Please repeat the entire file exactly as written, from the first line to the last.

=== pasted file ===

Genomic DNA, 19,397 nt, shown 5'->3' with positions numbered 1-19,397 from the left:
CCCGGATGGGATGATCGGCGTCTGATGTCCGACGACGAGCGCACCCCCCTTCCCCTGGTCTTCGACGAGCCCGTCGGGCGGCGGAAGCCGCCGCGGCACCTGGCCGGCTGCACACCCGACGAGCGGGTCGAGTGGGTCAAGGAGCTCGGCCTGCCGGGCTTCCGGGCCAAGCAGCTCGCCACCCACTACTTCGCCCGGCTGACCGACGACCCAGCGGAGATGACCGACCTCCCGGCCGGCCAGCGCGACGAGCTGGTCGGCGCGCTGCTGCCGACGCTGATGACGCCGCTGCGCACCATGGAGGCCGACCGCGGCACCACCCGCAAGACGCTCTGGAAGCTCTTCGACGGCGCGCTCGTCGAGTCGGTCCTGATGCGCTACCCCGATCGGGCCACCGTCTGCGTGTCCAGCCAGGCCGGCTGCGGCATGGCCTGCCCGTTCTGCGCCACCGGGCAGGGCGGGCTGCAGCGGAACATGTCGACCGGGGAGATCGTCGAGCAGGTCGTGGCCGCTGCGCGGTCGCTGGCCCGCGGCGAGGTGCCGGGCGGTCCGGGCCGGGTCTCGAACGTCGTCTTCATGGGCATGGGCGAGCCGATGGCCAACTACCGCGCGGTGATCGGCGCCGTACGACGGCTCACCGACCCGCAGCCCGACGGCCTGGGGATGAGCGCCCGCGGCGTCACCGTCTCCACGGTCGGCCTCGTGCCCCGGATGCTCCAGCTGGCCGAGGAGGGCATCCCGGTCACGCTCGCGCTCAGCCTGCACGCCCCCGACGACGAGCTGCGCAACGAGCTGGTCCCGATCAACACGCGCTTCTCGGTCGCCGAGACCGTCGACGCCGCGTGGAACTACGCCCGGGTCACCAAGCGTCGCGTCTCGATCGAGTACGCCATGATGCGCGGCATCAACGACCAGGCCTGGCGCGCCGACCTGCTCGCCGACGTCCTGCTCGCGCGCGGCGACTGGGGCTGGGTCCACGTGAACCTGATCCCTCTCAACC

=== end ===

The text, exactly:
Genomic DNA, 19,397 nt, shown 5'->3' with positions numbered 1-19,397 from the left:
CCCGGATGGGATGATCGGCGTCTGATGTCCGACGACGAGCGCACCCCCCTTCCCCTGGTCTTCGACGAGCCCGTCGGGCGGCGGAAGCCGCCGCGGCACCTGGCCGGCTGCACACCCGACGAGCGGGTCGAGTGGGTCAAGGAGCTCGGCCTGCCGGGCTTCCGGGCCAAGCAGCTCGCCACCCACTACTTCGCCCGGCTGACCGACGACCCAGCGGAGATGACCGACCTCCCGGCCGGCCAGCGCGACGAGCTGGTCGGCGCGCTGCTGCCGACGCTGATGACGCCGCTGCGCACCATGGAGGCCGACCGCGGCACCACCCGCAAGACGCTCTGGAAGCTCTTCGACGGCGCGCTCGTCGAGTCGGTCCTGATGCGCTACCCCGATCGGGCCACCGTCTGCGTGTCCAGCCAGGCCGGCTGCGGCATGGCCTGCCCGTTCTGCGCCACCGGGCAGGGCGGGCTGCAGCGGAACATGTCGACCGGGGAGATCGTCGAGCAGGTCGTGGCCGCTGCGCGGTCGCTGGCCCGCGGCGAGGTGCCGGGCGGTCCGGGCCGGGTCTCGAACGTCGTCTTCATGGGCATGGGCGAGCCGATGGCCAACTACCGCGCGGTGATCGGCGCCGTACGACGGCTCACCGACCCGCAGCCCGACGGCCTGGGGATGAGCGCCCGCGGCGTCACCGTCTCCACGGTCGGCCTCGTGCCCCGGATGCTCCAGCTGGCCGAGGAGGGCATCCCGGTCACGCTCGCGCTCAGCCTGCACGCCCCCGACGACGAGCTGCGCAACGAGCTGGTCCCGATCAACACGCGCTTCTCGGTCGCCGAGACCGTCGACGCCGCGTGGAACTACGCCCGGGTCACCAAGCGTCGCGTCTCGATCGAGTACGCCATGATGCGCGGCATCAACGACCAGGCCTGGCGCGCCGACCTGCTCGCCGACGTCCTGCTCGCGCGCGGCGACTGGGGCTGGGTCCACGTGAACCTGATCCCTCTCAACC